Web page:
Teenage Troubles and Worried Grandparents: Abigail and John Adams and William Steuben Smith

By Miriam Liebman, The Adams Papers

Abigail and John Adams became grandparents in 1787 with the birth of their first grandchild, William Steuben Smith, born to their daughter Abigail Adams 2d and her husband, William Stephens Smith. At the time, Abigail and John Adams were deeply engaged in service to the nation with the presidency still to come. Adams Family Correspondence, volume 16, the forthcoming volume in the series, includes the first correspondence between the Adamses and their grandchildren and offers significant insights into their relationship with William Steuben Smith. A previous blog post that focused on Abigail’s relationship with her grandson, John Adams II, can be found here. This post, however, focuses on their relationship with their eldest grandson.

William, who was 17 when the volume opens in late 1804, experienced some growing pains as he neared his twenties. Although many teenagers struggle to figure out their paths in life, some of William’s choices were more ill-advised than others. Growing up in New York City, he visited his grandparents with his mother, Abigail Adams Smith and sister Caroline Amelia, during the fall of 1805, returning to New York that November. A few months later, in January 1806, he became involved in Francisco de Miranda’s failed invasions of Venezuela. While William survived capture and death, his participation had significant consequences for the family. His father’s presumed involvement led Thomas Jefferson to replace William Stephens Smith as the surveyor of the port of New York. His grandson’s actions caused John Adams “great grief” and much concern among other members of the family.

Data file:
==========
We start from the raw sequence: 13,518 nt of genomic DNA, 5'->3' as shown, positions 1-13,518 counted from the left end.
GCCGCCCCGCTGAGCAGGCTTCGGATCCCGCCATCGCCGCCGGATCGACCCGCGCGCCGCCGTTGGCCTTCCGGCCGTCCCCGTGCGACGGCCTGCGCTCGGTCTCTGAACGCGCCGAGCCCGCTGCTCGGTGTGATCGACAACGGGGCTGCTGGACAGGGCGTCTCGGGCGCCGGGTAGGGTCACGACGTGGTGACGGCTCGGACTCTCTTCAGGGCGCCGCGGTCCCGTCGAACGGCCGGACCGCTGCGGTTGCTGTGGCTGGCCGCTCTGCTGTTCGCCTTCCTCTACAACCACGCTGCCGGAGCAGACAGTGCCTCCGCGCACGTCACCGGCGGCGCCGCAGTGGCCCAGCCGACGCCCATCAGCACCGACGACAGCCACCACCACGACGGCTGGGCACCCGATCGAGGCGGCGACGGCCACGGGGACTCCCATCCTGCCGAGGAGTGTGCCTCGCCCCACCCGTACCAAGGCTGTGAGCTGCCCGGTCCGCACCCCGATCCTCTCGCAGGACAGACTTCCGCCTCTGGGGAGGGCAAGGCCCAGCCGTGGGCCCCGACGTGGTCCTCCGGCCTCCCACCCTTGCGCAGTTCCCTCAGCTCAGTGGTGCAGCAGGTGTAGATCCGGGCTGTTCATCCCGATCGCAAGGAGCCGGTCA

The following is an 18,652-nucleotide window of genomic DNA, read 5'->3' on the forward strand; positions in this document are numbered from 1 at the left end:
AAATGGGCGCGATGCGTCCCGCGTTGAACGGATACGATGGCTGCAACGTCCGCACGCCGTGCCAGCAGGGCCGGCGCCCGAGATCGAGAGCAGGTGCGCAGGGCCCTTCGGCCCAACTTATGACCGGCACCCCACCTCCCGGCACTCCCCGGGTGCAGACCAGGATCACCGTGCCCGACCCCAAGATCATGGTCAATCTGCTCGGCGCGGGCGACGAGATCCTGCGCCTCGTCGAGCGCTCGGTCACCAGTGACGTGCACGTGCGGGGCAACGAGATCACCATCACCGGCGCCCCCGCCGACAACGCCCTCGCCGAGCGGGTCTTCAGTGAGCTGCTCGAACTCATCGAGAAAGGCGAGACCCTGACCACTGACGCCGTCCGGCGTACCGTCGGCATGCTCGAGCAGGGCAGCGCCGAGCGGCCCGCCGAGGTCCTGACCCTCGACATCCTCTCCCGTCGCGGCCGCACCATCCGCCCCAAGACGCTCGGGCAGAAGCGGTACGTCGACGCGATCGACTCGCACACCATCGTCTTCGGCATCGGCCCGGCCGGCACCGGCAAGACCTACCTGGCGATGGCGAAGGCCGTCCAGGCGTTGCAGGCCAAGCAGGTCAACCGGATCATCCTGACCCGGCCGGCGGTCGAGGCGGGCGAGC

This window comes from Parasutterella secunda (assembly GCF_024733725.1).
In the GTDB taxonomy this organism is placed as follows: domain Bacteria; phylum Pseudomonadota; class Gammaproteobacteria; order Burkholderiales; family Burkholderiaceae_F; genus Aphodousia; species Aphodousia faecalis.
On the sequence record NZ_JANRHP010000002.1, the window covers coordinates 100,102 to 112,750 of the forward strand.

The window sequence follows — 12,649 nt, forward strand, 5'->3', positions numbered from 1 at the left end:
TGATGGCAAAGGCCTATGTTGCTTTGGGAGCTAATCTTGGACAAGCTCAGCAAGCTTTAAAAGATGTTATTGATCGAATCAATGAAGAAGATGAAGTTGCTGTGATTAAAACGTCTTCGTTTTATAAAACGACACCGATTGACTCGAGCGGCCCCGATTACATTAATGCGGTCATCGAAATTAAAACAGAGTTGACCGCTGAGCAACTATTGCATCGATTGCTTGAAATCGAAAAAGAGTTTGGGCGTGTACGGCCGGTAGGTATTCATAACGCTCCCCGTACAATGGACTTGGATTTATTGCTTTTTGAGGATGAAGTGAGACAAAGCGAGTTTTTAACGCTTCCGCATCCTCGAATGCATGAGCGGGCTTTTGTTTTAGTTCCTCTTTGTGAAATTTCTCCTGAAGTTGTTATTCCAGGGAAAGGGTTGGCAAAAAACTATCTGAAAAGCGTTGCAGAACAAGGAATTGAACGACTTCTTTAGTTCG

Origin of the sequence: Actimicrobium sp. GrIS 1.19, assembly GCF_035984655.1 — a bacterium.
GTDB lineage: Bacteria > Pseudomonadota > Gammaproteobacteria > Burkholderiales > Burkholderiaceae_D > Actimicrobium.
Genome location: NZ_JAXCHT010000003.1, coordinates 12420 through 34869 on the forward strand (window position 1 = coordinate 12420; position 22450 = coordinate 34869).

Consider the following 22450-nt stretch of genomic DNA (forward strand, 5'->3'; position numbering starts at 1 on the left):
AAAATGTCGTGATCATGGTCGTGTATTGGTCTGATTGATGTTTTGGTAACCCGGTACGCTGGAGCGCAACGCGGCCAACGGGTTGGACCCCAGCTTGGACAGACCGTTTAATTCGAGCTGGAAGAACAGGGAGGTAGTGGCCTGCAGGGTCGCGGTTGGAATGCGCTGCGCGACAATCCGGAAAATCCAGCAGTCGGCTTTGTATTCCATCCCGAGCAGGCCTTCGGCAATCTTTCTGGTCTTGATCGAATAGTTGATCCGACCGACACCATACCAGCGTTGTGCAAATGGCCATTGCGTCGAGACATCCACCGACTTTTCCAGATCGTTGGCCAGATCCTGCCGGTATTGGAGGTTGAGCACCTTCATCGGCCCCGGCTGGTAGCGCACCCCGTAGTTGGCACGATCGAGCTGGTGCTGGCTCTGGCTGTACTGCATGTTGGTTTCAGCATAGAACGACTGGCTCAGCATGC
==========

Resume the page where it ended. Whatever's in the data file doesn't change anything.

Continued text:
Returning to Quincy and the comfort of his grandparents’ home in September 1807 after the failed mission, William Steuben taught at John Whitney’s school in Quincy. In late March 1808 despite his grandmother’s wishes that he stay longer, he traveled back to his parents in upstate New York. Both of his grandparents worried about his future.

With their many connections to people throughout the country, John wrote to his grandson about different career prospects. Meanwhile Abigail wrote to others about what she thought William Steuben should do next and whether she should write on his behalf for a commission in this army. In a letter to her daughter-in-law Louisa Catherine Adams, she explained her hope that “his engagement with Miranda would be no bar to his employment in the Army.” She continued, “He was under age and was placed with him by those in whom he naturally confided, and knew not Mirandas views.” Clearly having a fond place in his grandmother’s heart, she defended his youthful errors. Abigail described him as having “engageing Manners, and pleasent temper & disposition” and having “a Strict sense of honour and integrity.”

Abigail continued to worry about what her eldest grandson would do. She believed him to be “an amiable modest engageing Youth,” and wrote, “I hope and trust will make his way through the world with honor and integrity.” Given his role in the Miranda Expedition, Abigail blamed William Stephens Smith for ruining his son’s opportunity to be “employd under the present administration.” This only left William Steuben the option of joining his parents in upstate New York to work the land. While Abigail had her doubts that this was right for him, she told his aunt Sarah Smith Adams in early 1808 that, “he appears in good Spirits, pleasent & happy, and assured Me that he did not feel a wish to quit his Situation.”

handwritten letter
The first page of William Steuben Smith’s diary documenting his journey to Russia, Adams Papers.

In July 1809, at the end of this Family Correspondence volume, Smith’s uncle John Quincy Adams prepared to travel to St. Petersburg to serve as the U.S. minister to Russia. William Steuben wrote to him to ask about the opportunity of serving as his uncle’s secretary. After inquiring whether he could choose his own secretary, John Quincy offered his nephew the position. William accepted and remained in Europe until the spring of 1815. He documented his journey to Russia in a diary, held in the Adams Papers at the MHS. This change of fortune and new adventure for William Steuben Smith brought his grandmother “great Gratification.”